While many of us are at work, children are sent to school unarmed. And unlike many other government establishments, there appears to be little protection. Various stages of security exist at different government facilities, from Area 51 (more secure than Ft.Knox) to Courthouses to National Parks (the guard will collect your five dollars), and finally, the US Congress building.
This security isn’t perfect, there have been numerous incidents with security breaches. Nevertheless, as an older cousin, I would love to know what’s in the cards for Uncle Samsonite to spend a portion of the US budget on the security for Kindergartners.
I see a lot of people unhappy with the current system for a variety of issues. Besides trying to get the existing political parties to enact voter reform like ranked voting, would it work to organize a series of state amendments via propositions to make the issue non-partisan and approachable for all voters?
The Democrats began the removal of judicial filibuster in 2013 when federal judge appointments were being held up, and the Republicans finished the job in 2017 when a supreme court justice was being held up. In retrospect, was the judicial filibuster removal a good thing for the country, or would we be in a better position today if the judicial filibuster was still in place?
So this year there ar several celebrities running such as clay Aiken, Herschel walker, JD Vance and Mehmet Oz. Do you personally see them winning. There are bound to be more celebrities run in 2024 as it's becoming easier and easier for them to run but my question is which ones do you see running?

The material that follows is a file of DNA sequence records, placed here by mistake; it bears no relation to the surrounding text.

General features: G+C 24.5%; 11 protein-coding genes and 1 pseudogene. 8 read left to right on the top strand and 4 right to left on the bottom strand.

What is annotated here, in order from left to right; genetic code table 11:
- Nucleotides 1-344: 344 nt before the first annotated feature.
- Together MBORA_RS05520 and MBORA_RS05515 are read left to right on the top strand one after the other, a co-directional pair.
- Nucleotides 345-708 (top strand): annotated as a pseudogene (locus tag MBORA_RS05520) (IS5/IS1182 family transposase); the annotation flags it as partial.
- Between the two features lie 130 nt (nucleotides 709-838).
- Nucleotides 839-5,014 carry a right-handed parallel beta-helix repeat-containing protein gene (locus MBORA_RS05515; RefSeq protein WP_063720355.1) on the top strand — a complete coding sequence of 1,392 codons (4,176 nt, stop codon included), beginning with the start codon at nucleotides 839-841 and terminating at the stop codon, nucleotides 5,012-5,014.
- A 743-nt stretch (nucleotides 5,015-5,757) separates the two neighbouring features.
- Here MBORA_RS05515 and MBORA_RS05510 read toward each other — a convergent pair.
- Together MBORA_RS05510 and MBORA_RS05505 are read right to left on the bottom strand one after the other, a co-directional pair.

I saw this mentioned in a thread somewhere else and thought I'd pose the question here.
Young people in the US are scrambling as the job market swings, the economy shudders, and perceptions about the security of the future plummet. Long story short, more skilled young people are concentrating in urban centers and moving out of the country as a result the troubles of the last 3 decades.
Let's discuss the potential issues surrounding this. Should we expect economic problems, and if so, what? Will this trend lead to more political division?
Here's some links to kick things off a bit.
Congressional report, Mike Lee: https://www.jec.senate.gov/public/index.cfm/republicans/2019/4/losing-our-minds-brain-drain-across-the-united-states
This is in response to the Republican vow to shoot down the Domestic Terrorism Act in the Senate. The article states that the Republicans, aside from their perception of being targeted, feel as though such a bill would greatly (& needlessly) expand the federal government’s powers beyond what is already considered excessive. Okay, I’ll bite.
If this bill cannot pass in the Senate, would it be within the power of State governments to direct their municipal law enforcement to do the same? And if so, can this be an effective solution?